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News Analysis
Sega Dreams of WebTV


By Net4TV Voice News Staff
(October 11, 1998)

Sega Enterprises, maker of NetLink, an early WebTV competitor, has announced that Dreamcast, their next generation high-performance gaming system will use WebTV for WindowsCE.

Dreamcast will debut next month in Japan and next September in the US and Europe. The Japanese price is expected to be 29,800 Yen ($220 US). No US pricing has been announced.

Upon its Japanese launch, Dreamcast will include its own e-mail and a very basic Internet browsing technology called Dream Flyer and Dream Passport. Although Dream Passport supports frames, JavaScript will not be available.

But next spring, Japanese Dreamcast owners will be able to surf the Web WebTV-style courtesy of a CD-ROM upgrade enabling the WebTV for Windows CE technology. At a future date, Microsoft will port Internet Explorer to the Dreamcast.

Sega also confirmed that a 33.6 kbps modem would be included for e-mail and Internet access, and for on-line network gaming. The box will include a 128-Bit RISC processor by Hitachi as well as 3D Audio from Yamaha and a 3-D graphics engine by NEC. It will also have an expansion port for future development.

Sega has announced that it will sell a microphone that will facilitate telephony and future voice recognition capabilities. Sega will also release a variety of other add-ons, including a keyboard ($34 US), and a VGA computer monitor adapter (price to be announced).

The software will be created for a customized version of Microsoft Windows CE, Microsoft's light version of Windows 95 for handheld digital devices and settop boxes such a future WebTV product with General Instruments. Windows CE will allow programmers to easily port their games over to the Sega Dreamcast and should cut down on the cost of production.

Another unique feature of Dreamcast is the Visual Memory System (expected to cost less than $20 US), which is a memory card and a portable game card with built-in LCD screen. Plugged into the Dreamcast controller, the LCD screen lets players set up secret moves against their opponents, such as killer plays in sports games, for which the defensive player will not be able to plan, thus adding an even more realistic feel to the game. Pull out the VMS card and it becomes a portable electronic game card no bigger than a business card.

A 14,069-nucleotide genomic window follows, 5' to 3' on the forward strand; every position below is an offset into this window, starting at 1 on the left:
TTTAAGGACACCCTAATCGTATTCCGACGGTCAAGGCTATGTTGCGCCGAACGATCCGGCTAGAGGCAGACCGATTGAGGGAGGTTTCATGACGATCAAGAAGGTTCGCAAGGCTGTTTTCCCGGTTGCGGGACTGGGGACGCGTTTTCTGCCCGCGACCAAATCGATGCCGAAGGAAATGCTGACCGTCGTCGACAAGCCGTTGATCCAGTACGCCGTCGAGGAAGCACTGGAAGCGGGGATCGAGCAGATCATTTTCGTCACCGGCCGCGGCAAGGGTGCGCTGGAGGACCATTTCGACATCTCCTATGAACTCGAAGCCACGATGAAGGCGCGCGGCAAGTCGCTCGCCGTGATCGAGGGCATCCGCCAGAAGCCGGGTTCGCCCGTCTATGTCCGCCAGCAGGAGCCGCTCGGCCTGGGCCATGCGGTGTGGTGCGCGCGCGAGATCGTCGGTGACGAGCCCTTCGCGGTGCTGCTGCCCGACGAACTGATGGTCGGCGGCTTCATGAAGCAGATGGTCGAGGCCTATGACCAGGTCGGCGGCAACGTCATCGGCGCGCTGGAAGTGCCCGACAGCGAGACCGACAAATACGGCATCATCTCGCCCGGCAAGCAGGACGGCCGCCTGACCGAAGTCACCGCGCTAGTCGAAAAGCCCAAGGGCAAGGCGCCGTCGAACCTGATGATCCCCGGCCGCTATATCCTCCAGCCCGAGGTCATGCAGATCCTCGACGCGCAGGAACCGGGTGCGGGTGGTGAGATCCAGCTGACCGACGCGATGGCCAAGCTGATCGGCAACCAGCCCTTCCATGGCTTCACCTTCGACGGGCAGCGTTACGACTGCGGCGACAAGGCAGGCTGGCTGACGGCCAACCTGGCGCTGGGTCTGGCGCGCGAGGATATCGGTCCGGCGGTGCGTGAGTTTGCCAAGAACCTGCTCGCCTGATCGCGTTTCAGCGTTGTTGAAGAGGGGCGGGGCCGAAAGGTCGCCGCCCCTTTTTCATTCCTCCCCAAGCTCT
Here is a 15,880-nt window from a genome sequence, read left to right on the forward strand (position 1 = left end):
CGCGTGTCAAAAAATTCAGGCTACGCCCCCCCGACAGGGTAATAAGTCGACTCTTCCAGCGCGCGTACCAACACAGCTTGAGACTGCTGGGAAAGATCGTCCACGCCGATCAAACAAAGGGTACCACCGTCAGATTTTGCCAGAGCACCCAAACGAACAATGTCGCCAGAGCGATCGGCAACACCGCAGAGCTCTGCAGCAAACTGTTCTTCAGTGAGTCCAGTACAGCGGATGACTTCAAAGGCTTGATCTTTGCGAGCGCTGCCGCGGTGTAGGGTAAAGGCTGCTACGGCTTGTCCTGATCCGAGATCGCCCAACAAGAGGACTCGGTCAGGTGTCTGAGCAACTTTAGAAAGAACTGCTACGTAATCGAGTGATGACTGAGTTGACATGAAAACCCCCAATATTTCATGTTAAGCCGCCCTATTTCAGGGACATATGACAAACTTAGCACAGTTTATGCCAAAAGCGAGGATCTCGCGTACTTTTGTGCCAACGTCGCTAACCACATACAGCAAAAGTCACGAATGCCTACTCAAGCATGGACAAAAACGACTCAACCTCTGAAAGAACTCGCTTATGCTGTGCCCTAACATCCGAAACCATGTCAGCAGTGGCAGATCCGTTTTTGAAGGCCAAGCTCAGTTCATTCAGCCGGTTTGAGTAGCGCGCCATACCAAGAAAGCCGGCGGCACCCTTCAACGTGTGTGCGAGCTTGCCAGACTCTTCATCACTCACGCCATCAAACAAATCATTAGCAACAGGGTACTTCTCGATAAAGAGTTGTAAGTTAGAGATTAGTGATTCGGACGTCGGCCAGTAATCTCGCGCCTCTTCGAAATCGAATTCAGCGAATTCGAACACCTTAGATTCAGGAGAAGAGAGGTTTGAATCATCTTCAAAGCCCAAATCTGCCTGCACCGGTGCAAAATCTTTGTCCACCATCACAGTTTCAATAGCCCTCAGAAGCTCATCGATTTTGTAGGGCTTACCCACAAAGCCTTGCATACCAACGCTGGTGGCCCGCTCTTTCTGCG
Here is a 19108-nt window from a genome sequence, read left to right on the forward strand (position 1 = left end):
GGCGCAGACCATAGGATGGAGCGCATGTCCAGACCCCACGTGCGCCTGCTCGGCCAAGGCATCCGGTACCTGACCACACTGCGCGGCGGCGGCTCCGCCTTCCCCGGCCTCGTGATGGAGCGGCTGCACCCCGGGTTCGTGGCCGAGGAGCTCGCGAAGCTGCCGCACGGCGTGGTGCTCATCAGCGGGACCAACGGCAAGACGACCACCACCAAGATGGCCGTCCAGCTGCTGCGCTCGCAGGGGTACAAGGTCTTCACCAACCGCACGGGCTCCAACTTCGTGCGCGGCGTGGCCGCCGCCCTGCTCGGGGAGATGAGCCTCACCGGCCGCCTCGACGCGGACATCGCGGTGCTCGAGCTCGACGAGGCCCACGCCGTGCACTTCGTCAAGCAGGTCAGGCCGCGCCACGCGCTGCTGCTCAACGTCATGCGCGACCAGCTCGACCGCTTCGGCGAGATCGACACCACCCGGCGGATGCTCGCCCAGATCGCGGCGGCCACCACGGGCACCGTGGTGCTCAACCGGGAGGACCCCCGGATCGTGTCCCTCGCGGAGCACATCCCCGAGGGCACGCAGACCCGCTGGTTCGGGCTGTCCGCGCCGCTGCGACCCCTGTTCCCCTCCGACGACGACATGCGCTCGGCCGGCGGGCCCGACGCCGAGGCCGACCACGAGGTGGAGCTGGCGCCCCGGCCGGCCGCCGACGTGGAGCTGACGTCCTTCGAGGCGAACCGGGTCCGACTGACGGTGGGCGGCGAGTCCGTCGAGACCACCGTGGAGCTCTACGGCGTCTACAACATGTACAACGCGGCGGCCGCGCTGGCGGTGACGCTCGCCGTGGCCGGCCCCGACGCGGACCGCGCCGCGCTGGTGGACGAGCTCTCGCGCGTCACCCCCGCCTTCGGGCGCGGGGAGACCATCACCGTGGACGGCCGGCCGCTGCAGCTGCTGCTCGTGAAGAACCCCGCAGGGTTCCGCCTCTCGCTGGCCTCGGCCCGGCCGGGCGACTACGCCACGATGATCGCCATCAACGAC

In addition, users will be able to save game features, such as user-created special players or teams, and share them with friends simply by linking two VMS cards together.

Sega is the maker of NetLink, a cartridge that turns its Saturn game console into an Internet browser on TV. It was critically panned for its fuzzy graphics and weak browser performance.

With the Dreamcast game console, Sega joins a growing list of companies who have WebTV products available or in development. Sony, and Philips-Magnavox were the first with the first generation WebTV Internet Terminal (now called the WebTV Classic).

Last fall, they were joined by Mitsubishi with the second generation WebTV Plus, which integrated television and the Internet. Hitachi announced it to would build WebTVs, but no WebTV products have made it to market with the Hitachi label.

This spring, Samsung released its dead-ringer for the Mitsubishi Plus box. Then, this summer, Microsoft released WebTV for Windows, which integrated some of WebTV's TV/Web technologies into their Windows 98. Thomson Multimedia has announced plans to build boxes under the RCA and Thomson labels. WebTV is expected to release details on their third generation WebTV based on WindowsCE. The Sega Dreamcast is the first official announcement of a product using WebTV and WindowsCE.

Sega demonstrated several games at the Tokyo Game Show, including Sonic Adventure, the latest appearance by Sega's mascot, Sonic the Hedgehog. Next-Generation magazine reports that Sonic Adventure would not be ready for the Dreamcast launch, but the Sega expects five titles at launch, including: Godzilla Generations, July, Sega Rally 2, Virtua Fighter, and Pen Pen Triathlon. Sonic and six other games are expected by year's end in Japan.

On the Web:

Sega's US Dreamcast Site
Sega's Japan Dreamcast Site
Next Generation Magazine


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